Where River Meets Ocean,
by Kevin Graham
HAMMOND -- The swim of a lifetime ended for Christopher Swain on Tuesday morning after a mere 12 minutes in the water.
The Portland acupuncturist crossed the Columbia River bar into the Pacific Ocean, becoming the first person known to swim the entire length of the Columbia River -- 1,243 miles from Canada to Oregon -- and ending a yearlong journey to bring attention to the river's pollution.
Along the way, Swain, 35, wore out seven wet suits and withstood six ear infections, a swollen lymph node and the menacing uncertainty of stroking through the Hanford Nuclear Reservation. Worse, he feared he would strain his marriage and go broke in a quest that racked up $27,000 in lodging, food and supplies expenses, most donated.
On shore Tuesday and still dripping in his wet suit, Swain spoke with a small group of supporters and reporters at the Hammond Marina. He cried, happy it was over, and then apologized.
"I'm part of the problem," he said of society's responsibility for pollution. "I helped make this mess. I'm sorry it happened."
Swain's wife, Heather, due to give birth to their second child next week, said watching her husband cross the bar was "like a full-body sigh."
"We get to go back and play house for a little while," she said.
Their 21/2-year-old daughter, Rowan, sat on the boat ramp at her father's feet and licked icing off a small cake with the words "Columbia River Swim -- 1,243 miles down" written on it.
Swain's father, Michael Smith, flew in from Boston to watch his son swim the final mile -- a victory lap of sorts compared with the 5- to 25-mile segments Swain typically swam. Eight-foot standing waves at the Columbia Bar added challenge and drama.
"You spend a lot of time trying to encourage your kids to follow their hearts in life, and he was doing it," Smith said.
Since beginning his swim in June 2002, Swain talked with more than 13,000 people in river cities of his vision for a drinkable, free-flowing river.
He also kept a copious journal, which might become the foundation of a book on his record-setting effort.
As Swain stroked through waters ranging from 38 to 55 degrees Fahrenheit, some critics said the swim was more about personal glory than the river's problems, which derive from a complex relationship between modern society and one of the world's massive inland waterways. Hydroelectric dams, river barging, agricultural irrigation -- all contribute to a changing river.
"Plead the river's case" "It's not meant to be about me," Swain said. "It's meant to be a way to plead the river's case."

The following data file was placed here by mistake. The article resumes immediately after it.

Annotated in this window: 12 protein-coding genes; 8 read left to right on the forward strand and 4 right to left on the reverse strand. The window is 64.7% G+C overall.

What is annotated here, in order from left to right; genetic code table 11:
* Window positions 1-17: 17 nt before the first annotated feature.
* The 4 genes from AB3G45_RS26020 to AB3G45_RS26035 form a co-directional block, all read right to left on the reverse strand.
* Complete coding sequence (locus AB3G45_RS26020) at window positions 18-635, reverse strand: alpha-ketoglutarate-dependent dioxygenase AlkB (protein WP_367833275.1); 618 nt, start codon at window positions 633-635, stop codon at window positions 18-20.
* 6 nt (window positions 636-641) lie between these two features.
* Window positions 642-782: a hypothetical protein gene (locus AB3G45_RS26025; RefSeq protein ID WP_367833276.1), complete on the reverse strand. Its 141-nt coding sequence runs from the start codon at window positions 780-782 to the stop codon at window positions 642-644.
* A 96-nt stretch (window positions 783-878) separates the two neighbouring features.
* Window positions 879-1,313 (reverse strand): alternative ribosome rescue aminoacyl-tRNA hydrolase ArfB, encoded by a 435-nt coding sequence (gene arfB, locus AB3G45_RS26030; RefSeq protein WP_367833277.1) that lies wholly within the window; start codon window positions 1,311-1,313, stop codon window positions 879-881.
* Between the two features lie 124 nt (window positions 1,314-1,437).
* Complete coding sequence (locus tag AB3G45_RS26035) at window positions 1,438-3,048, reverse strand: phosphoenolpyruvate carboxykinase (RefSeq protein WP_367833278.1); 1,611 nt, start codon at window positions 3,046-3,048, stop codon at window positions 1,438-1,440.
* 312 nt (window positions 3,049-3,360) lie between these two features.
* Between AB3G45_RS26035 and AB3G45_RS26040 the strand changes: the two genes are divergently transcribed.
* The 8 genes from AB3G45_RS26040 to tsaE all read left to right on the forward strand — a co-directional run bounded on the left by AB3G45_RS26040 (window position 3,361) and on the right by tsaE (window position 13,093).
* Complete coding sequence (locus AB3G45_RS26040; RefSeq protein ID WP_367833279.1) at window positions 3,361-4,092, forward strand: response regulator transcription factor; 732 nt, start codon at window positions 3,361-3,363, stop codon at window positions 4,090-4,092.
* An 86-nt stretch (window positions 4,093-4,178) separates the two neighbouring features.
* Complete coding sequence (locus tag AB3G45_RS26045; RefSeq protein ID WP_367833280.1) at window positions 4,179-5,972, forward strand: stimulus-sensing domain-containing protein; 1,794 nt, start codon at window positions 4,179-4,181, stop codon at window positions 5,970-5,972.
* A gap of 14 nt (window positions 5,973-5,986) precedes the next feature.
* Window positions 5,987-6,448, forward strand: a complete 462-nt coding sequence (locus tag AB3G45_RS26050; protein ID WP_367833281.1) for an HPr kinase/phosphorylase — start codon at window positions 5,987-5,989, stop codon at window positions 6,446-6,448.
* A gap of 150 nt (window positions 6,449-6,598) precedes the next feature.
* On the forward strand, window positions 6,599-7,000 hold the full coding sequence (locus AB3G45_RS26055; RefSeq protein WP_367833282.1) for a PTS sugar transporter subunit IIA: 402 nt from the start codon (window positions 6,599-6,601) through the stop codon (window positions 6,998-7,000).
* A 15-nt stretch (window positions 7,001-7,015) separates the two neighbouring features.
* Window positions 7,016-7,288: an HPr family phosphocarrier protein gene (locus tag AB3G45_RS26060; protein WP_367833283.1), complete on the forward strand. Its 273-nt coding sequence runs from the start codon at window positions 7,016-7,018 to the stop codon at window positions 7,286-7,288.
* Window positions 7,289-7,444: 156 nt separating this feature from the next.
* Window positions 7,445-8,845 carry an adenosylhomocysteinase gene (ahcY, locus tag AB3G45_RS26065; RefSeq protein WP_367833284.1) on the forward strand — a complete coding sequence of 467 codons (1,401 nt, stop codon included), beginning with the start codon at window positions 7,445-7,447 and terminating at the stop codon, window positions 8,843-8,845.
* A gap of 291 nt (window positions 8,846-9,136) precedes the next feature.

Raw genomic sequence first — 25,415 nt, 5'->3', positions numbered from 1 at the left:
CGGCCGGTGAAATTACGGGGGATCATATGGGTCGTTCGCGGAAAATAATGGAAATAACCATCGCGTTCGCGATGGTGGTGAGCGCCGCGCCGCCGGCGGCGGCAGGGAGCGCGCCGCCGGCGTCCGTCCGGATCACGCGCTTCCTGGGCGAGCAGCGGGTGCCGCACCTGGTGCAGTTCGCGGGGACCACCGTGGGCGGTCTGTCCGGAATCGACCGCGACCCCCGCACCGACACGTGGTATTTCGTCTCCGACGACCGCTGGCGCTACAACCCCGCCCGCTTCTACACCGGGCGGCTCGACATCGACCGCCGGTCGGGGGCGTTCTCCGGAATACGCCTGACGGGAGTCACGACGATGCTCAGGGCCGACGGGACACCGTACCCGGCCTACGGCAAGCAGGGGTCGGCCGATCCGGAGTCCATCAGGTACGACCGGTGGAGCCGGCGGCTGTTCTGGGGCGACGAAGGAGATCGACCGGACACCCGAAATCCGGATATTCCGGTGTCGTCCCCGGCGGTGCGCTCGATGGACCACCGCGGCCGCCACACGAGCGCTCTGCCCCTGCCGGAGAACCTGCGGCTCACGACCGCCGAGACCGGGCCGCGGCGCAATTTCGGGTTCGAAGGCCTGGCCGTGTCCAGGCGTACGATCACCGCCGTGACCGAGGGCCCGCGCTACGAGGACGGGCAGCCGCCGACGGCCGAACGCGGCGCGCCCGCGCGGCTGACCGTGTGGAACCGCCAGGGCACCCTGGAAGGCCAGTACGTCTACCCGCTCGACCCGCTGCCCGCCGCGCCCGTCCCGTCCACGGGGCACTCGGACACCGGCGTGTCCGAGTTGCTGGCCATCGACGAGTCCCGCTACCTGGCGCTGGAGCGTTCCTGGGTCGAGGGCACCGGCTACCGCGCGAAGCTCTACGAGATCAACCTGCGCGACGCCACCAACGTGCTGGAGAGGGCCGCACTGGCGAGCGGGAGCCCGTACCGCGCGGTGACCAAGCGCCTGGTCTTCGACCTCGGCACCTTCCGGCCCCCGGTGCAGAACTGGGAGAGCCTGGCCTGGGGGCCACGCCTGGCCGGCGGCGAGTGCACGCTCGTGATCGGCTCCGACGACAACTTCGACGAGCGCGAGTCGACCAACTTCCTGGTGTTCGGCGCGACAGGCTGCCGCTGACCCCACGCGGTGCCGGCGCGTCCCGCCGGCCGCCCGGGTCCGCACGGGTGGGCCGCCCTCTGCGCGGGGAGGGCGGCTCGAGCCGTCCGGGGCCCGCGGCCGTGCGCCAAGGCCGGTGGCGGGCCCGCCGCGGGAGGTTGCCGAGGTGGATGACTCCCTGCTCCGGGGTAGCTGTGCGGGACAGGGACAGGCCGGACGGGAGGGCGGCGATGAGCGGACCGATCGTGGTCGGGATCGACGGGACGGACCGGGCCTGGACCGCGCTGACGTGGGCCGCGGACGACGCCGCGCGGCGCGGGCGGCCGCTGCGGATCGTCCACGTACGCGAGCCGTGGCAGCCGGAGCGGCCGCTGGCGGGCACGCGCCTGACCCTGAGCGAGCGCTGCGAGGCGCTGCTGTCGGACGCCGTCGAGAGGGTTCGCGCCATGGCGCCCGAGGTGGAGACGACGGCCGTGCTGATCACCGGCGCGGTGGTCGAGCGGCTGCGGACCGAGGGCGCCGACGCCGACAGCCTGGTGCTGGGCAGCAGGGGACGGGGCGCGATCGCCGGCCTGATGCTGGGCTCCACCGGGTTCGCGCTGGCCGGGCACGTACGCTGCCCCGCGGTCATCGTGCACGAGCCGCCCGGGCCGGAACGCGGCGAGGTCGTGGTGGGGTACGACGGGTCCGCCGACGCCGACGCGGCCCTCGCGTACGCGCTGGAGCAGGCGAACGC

Swain first saw the Columbia in 1997. Two years later, he moved to Oregon from New England to start a family and feed his fascination with the river.
He staked everything on suiting up and diving in. His Internet site, www.columbiaswim.org, features stories from his swim log -- some about the strain it put on his family. Swain doubted at times whether he was being a good father and husband by spending so much time away from home. Yet something bigger was pressing him on.
"I don't plan to swim into Astoria broke and divorced," he wrote in one entry.
About four months into the swim, money ran out. Bills were piling up, and swimming gear needed replacement. So Swain pulled out and took a temp job moving shoe boxes in a warehouse for $8 an hour.
But always, he got back into the water.
The Columbia River has changed since the free-flowing days of Lewis and Clark at the start of the 19th century. Now there are 14 dams providing electricity to millions, controlling flooding and irrigating farms. Some conservationists blame dams for declines in wild salmon runs, saying they thwart migration and reproduction.
Swain said he understands the importance of dams and that people he's encountered are quick to put a dollar figure on their value. But he supports more discussion about dam removal.
"Let's put a dollar amount on having a free-flowing river," Swain said.
How is river affected? Mary Lou Soscia, Columbia River coordinator for the U.S. Environmental Protection Agency, said federal and state agencies are still trying to understand how 150 years of "taking advantage" of the Columbia affect the river, known to contain arsenic, mercury and PCBs.
"I think there are serious problems, but I think there's still hope," Soscia said. "I'd quit my job if there wasn't hope."
William Lang, a history professor at Portland State University and former director of the Center for Columbia River History, said the river provides for development and growth in the Northwest. He called Swain's vision of a drinkable Columbia attainable if others believe it and become better river stewards.
"It's reasonable to say that the conditions of the river can only absorb so much before it becomes itself a pollutant to the region," Lang said. "If the river is allowed to become a pollutant, which clearly it was on its way to becoming until recent efforts, then the Northwest is not going to be the Edenic-like place that most of us in our dreams think it is."
Lang said losing the river to pollution would be the "wounding of the Northwest spirit."
Swain hopes to prevent that. A book might help to continue his advocacy, he said.
For now, he's ready to be a husband and a father again. Then he'll look for a job.
"My fate in a way is kind of tied up in the Columbia now," Swain said. "You love the river like a sister, and I'll miss that. I'll miss being in that cold embrace all day."
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